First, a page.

January 06, 2021

Long-Living Trees the Bristlecone Pine

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When you first encounter the bristlecone pine, it's easy to see that these trees must live long lives. Each trunk bend and twist speaks of a hearty and beaten growth to where it stands ever resilient.

Rocky Mountain bristlecone pine, Pinus aristata the oldest living example is 2,500 years old on black mountain in Colorado (related to Pinus longaeva, the famously old bristlecone pines in California). The limited range “Ancient Bristlecone Pine Forest” is located in the White Mountains on the eastern edge of California. The grove is home to the famous 4,848-year-old Methuselah tree and to another that is an incredible 5,067 years old. They are the two oldest non-clonal organisms on Earth, the term means they don’t reproduce through cloning, making their trunks as old as their roots. Bristlecone pine is also known as "Wind Timber", "Hickory Pine", "Krummholz" and "Foxtail Pine." Often they will die in sections and as the roots become exposed they will dry out and die giving it distinct twists. The tree is interesting because the needles stay on the limb for over 40 years, unlike most other pines, which shed their needles every few years. 

Native in scattered mountainous areas in the interior West, including Mountains of Utah and the Great Basin. Bristlecones are only found in six states. Slow growing and very long-lived (over 4,000 years old) on dry, tough sites. This hearty tree is seldom used but should be more often; you can even find them at local nurseries. very slow-growing; nice dark green color and interesting, sometimes contorted form; needs little or no supplemental water once established. Bristlecones have 5 needles per fascicle and can grow to be 40-60 feet in height. Don't try planting bristlecone pine trees in areas with clay or heavy soil, good drainage and lots of sunlight is essential!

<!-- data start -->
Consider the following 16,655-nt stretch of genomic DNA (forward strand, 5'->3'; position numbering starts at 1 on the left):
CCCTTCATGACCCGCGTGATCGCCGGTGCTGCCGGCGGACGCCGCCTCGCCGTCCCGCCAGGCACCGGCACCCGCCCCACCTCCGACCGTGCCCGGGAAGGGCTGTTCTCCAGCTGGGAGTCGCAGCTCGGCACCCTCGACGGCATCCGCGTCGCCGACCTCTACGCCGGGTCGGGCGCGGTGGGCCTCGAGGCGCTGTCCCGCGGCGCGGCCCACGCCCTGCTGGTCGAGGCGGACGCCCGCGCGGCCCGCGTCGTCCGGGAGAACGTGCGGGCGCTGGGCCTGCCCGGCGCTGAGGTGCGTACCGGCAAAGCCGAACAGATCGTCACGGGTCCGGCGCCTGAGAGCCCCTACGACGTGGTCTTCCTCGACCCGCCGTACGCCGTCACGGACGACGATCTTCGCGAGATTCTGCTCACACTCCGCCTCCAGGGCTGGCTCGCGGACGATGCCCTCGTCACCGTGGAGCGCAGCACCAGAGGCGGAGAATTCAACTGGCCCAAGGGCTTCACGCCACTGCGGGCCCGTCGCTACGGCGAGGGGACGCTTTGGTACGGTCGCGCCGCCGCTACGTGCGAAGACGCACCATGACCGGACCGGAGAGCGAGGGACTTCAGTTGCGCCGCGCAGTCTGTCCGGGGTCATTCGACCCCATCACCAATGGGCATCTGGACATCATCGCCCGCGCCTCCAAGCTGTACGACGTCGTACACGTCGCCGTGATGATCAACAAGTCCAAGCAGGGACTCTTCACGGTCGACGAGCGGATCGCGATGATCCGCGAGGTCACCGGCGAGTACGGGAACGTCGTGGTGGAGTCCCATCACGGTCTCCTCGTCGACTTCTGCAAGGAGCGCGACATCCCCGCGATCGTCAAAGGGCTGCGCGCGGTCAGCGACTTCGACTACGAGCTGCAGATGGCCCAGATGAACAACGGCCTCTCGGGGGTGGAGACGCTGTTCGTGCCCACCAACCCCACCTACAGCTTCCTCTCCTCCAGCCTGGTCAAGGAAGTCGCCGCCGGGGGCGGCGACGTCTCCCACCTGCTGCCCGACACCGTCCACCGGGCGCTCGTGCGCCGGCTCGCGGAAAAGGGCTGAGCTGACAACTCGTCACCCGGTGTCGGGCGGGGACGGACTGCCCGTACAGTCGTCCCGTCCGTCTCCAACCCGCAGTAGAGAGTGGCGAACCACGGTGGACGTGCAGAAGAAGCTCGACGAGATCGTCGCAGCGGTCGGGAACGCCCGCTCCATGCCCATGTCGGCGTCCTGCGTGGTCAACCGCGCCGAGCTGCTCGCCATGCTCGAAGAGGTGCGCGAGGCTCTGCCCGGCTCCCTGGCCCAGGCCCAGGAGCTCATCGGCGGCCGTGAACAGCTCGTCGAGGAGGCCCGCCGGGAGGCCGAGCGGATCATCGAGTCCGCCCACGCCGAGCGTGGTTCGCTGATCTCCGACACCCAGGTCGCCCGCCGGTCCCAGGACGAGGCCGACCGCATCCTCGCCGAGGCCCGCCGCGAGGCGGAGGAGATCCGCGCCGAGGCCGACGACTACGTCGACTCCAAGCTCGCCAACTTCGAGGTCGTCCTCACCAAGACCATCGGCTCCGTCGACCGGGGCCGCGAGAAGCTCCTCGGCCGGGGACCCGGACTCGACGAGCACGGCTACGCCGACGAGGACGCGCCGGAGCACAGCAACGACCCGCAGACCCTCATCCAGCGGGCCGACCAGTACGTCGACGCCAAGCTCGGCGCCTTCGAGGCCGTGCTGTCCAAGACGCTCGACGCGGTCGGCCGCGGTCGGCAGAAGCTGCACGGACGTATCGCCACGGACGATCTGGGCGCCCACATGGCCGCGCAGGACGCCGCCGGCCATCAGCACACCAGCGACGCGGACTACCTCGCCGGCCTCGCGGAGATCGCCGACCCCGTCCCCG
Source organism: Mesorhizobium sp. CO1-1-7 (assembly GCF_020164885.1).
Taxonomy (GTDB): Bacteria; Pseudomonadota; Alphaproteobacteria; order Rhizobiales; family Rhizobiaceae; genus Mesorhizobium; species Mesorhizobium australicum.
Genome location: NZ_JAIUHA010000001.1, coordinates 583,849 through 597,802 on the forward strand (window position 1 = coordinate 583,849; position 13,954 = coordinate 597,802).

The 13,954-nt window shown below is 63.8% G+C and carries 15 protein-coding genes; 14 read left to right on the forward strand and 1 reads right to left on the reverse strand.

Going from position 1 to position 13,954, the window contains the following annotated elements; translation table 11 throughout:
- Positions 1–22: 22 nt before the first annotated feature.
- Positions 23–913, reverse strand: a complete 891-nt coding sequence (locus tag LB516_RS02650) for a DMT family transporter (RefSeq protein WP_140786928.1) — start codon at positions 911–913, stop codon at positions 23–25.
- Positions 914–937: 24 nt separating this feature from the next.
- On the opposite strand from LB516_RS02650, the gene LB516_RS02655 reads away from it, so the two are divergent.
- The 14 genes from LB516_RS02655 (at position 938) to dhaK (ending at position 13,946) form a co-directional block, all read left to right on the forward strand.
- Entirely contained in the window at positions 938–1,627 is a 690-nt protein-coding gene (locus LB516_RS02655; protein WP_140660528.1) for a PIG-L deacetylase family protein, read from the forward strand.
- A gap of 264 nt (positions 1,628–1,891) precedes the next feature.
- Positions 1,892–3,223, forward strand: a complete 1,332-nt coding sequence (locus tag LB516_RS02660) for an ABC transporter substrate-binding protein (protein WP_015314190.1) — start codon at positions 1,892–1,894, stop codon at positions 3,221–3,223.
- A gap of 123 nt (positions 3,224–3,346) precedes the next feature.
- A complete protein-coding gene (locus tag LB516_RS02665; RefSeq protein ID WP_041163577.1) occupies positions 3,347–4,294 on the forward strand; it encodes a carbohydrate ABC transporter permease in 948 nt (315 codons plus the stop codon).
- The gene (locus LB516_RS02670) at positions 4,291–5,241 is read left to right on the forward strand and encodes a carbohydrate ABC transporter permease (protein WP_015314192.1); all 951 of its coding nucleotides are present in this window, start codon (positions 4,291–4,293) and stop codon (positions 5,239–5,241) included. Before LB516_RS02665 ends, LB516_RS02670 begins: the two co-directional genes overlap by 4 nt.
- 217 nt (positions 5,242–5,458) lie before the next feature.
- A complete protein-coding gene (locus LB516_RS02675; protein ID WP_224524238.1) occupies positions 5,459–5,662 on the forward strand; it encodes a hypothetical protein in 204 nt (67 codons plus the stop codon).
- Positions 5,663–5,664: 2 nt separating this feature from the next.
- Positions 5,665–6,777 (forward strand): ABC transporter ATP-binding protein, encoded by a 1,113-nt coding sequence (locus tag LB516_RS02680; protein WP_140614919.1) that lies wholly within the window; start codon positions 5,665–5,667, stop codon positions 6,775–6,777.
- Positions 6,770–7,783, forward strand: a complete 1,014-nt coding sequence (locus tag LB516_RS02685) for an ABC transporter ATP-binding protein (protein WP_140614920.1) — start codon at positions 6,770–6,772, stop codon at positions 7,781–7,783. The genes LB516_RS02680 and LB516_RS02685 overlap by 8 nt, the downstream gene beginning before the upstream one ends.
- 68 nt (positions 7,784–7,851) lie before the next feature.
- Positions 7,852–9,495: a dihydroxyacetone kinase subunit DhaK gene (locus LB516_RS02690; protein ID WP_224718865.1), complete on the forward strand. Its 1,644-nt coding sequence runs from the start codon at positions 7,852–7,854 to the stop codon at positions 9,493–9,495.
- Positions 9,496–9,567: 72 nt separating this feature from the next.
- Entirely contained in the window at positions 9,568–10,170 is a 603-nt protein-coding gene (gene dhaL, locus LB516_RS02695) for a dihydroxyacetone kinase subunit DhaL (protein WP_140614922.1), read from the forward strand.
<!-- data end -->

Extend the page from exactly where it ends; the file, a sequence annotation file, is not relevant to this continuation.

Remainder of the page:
As you ponder the twisted beauty of the weathered and gnarled trunks, take a moment to reflect on all they have withstood after 5,000 years of wind, sun, snow, and rain! Because these trees are thousands of years old, we can understand what the environment was like thousands of years ago and gain valuable information on climate.